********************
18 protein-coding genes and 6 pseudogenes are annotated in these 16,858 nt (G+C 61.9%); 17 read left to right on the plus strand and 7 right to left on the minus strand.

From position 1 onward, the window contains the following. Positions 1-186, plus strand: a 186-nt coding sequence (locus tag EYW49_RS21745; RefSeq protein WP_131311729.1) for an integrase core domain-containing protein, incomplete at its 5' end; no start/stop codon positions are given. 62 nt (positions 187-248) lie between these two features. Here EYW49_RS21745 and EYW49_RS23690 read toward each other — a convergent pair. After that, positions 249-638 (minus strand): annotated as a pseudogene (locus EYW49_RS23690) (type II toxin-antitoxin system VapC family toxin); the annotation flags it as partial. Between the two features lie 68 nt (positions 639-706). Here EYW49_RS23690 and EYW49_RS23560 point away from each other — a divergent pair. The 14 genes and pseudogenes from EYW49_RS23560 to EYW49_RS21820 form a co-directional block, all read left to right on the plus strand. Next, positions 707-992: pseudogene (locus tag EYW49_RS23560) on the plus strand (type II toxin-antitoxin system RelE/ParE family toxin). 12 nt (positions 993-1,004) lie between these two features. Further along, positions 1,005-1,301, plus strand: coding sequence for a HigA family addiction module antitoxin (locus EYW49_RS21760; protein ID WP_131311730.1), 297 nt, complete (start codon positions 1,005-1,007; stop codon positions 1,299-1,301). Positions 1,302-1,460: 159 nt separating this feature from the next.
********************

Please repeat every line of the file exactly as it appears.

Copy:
18 protein-coding genes and 6 pseudogenes are annotated in these 16,858 nt (G+C 61.9%); 17 read left to right on the plus strand and 7 right to left on the minus strand.

From position 1 onward, the window contains the following. Positions 1-186, plus strand: a 186-nt coding sequence (locus tag EYW49_RS21745; RefSeq protein WP_131311729.1) for an integrase core domain-containing protein, incomplete at its 5' end; no start/stop codon positions are given. 62 nt (positions 187-248) lie between these two features. Here EYW49_RS21745 and EYW49_RS23690 read toward each other — a convergent pair. After that, positions 249-638 (minus strand): annotated as a pseudogene (locus EYW49_RS23690) (type II toxin-antitoxin system VapC family toxin); the annotation flags it as partial. Between the two features lie 68 nt (positions 639-706). Here EYW49_RS23690 and EYW49_RS23560 point away from each other — a divergent pair. The 14 genes and pseudogenes from EYW49_RS23560 to EYW49_RS21820 form a co-directional block, all read left to right on the plus strand. Next, positions 707-992: pseudogene (locus tag EYW49_RS23560) on the plus strand (type II toxin-antitoxin system RelE/ParE family toxin). 12 nt (positions 993-1,004) lie between these two features. Further along, positions 1,005-1,301, plus strand: coding sequence for a HigA family addiction module antitoxin (locus EYW49_RS21760; protein ID WP_131311730.1), 297 nt, complete (start codon positions 1,005-1,007; stop codon positions 1,299-1,301). Positions 1,302-1,460: 159 nt separating this feature from the next.